Recently, I attended the Deaf Awareness Kick Off Day. The event was hosted by the Model Deaf Community Committee and the City of Riverside. The committee is dedicated to hosting events to spread awareness about the deaf community. Their mission is to create an integrated community, that promotes full participation, education, employment, and cultural awareness. The specific event was to increase public awareness of deaf issues, people, and culture. According to National Institute and other Communication Disorders, about 2 to 3 out of every 1,000 children in the United States are born with a noticeable level of hearing loss in one or both ears.
There were many booths set up to advertise each business. While looking at many of the booths I realized most of them were ran by people of the deaf community. I was able to interview one of the volunteers at the event that was helping as an interpreter. The volunteer stated that the deaf community “can run a business like anybody else, and they can function like anyone else.” After attending the event, I witnessed how true this statement is.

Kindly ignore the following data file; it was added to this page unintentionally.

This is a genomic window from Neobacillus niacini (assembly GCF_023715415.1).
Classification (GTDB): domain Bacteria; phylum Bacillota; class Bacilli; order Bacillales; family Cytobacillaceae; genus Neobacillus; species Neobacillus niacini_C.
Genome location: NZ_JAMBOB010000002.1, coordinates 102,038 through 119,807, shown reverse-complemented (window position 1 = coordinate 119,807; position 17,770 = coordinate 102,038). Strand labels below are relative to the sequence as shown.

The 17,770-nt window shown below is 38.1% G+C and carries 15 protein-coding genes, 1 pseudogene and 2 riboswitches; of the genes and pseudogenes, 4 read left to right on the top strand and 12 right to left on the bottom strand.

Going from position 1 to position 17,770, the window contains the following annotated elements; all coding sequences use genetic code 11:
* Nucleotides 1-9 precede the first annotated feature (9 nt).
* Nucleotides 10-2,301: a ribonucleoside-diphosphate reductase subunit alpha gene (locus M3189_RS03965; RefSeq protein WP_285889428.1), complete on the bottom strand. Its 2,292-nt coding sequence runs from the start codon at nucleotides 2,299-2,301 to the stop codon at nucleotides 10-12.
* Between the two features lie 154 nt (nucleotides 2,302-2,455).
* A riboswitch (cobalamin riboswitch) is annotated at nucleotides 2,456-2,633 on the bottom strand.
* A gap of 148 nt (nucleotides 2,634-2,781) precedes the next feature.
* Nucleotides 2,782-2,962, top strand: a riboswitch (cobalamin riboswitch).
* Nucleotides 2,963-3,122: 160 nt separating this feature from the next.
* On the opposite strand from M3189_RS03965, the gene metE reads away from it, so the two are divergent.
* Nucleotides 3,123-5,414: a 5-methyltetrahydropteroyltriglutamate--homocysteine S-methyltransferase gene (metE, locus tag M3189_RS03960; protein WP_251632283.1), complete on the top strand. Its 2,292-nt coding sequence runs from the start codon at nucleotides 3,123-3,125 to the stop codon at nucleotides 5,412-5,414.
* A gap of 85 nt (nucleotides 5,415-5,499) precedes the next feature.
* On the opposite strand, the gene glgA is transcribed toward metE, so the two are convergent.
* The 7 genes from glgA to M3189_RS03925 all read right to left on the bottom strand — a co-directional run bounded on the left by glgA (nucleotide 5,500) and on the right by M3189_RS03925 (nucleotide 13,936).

Many of the booths were there to be of assistance to the deaf community. The California School for the Deaf, a school dedicated to making sure that their students get to experience rich language opportunities and develop appreciation for diversity, has many academic and extracurricular activities for the deaf. Another booth was the ASL interpreting Program, it’s a class that teaches many people sign language so they can become a certified interpreter. The Model Deaf Community was also giving out brochures and papers to get people to help and volunteer at their next event.
Finally, I was able to shop around at some of the booths. At one of the booths, I spotted many different types of succulents and terrariums. Another booth was selling an abundance of unique shapes and sizes of hats with ribbons on them. They also had businesses for translators, and community resources. One of the booths was selling specialized cell phones for the deaf, which was amazing to me because it shows how much our technology has improved in all these years.
Getting to go to this event was an eye opening opportunity. I got first hand experience on how they might feel everyday. This event also showed me just how many programs are available for the deaf community. It’s even more inspiring when I heard that our founder of Girl Scouts – Juliette Gordon Low was deaf, she began to lose her hearing when she was 17 and became almost totally deaf in her adulthood, but despite this she had the determination to create the largest girl-led business in the world!
For more information about the deaf community please visit: